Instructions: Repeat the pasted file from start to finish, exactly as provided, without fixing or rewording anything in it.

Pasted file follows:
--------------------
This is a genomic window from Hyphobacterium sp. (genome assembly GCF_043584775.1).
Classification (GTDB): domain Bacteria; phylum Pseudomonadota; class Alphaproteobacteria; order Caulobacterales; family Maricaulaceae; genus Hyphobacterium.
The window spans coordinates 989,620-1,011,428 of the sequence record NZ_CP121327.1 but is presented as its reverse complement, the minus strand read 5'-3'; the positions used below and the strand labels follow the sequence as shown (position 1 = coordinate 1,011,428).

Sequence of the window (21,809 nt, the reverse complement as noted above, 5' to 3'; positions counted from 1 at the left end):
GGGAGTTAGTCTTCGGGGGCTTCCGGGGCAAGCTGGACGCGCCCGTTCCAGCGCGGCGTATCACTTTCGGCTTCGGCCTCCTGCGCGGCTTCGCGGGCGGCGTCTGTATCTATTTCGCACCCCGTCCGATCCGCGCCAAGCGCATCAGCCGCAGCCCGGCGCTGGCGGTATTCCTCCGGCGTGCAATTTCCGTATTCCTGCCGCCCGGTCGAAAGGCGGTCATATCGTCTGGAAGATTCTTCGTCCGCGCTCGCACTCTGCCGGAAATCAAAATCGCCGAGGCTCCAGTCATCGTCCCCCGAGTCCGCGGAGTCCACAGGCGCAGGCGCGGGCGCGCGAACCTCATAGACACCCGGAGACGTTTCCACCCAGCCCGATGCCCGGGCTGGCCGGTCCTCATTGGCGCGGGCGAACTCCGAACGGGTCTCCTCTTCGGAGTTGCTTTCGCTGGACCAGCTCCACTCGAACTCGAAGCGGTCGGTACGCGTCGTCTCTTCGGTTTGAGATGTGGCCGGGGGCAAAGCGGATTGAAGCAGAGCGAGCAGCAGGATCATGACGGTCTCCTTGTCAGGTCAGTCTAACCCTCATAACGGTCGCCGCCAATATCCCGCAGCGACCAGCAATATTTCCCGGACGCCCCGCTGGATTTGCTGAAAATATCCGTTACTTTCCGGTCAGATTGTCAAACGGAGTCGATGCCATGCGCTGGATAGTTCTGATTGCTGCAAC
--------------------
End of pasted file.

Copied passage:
This is a genomic window from Hyphobacterium sp. (genome assembly GCF_043584775.1).
Classification (GTDB): domain Bacteria; phylum Pseudomonadota; class Alphaproteobacteria; order Caulobacterales; family Maricaulaceae; genus Hyphobacterium.
The window spans coordinates 989,620-1,011,428 of the sequence record NZ_CP121327.1 but is presented as its reverse complement, the minus strand read 5'-3'; the positions used below and the strand labels follow the sequence as shown (position 1 = coordinate 1,011,428).

Sequence of the window (21,809 nt, the reverse complement as noted above, 5' to 3'; positions counted from 1 at the left end):
GGGAGTTAGTCTTCGGGGGCTTCCGGGGCAAGCTGGACGCGCCCGTTCCAGCGCGGCGTATCACTTTCGGCTTCGGCCTCCTGCGCGGCTTCGCGGGCGGCGTCTGTATCTATTTCGCACCCCGTCCGATCCGCGCCAAGCGCATCAGCCGCAGCCCGGCGCTGGCGGTATTCCTCCGGCGTGCAATTTCCGTATTCCTGCCGCCCGGTCGAAAGGCGGTCATATCGTCTGGAAGATTCTTCGTCCGCGCTCGCACTCTGCCGGAAATCAAAATCGCCGAGGCTCCAGTCATCGTCCCCCGAGTCCGCGGAGTCCACAGGCGCAGGCGCGGGCGCGCGAACCTCATAGACACCCGGAGACGTTTCCACCCAGCCCGATGCCCGGGCTGGCCGGTCCTCATTGGCGCGGGCGAACTCCGAACGGGTCTCCTCTTCGGAGTTGCTTTCGCTGGACCAGCTCCACTCGAACTCGAAGCGGTCGGTACGCGTCGTCTCTTCGGTTTGAGATGTGGCCGGGGGCAAAGCGGATTGAAGCAGAGCGAGCAGCAGGATCATGACGGTCTCCTTGTCAGGTCAGTCTAACCCTCATAACGGTCGCCGCCAATATCCCGCAGCGACCAGCAATATTTCCCGGACGCCCCGCTGGATTTGCTGAAAATATCCGTTACTTTCCGGTCAGATTGTCAAACGGAGTCGATGCCATGCGCTGGATAGTTCTGATTGCTGCAAC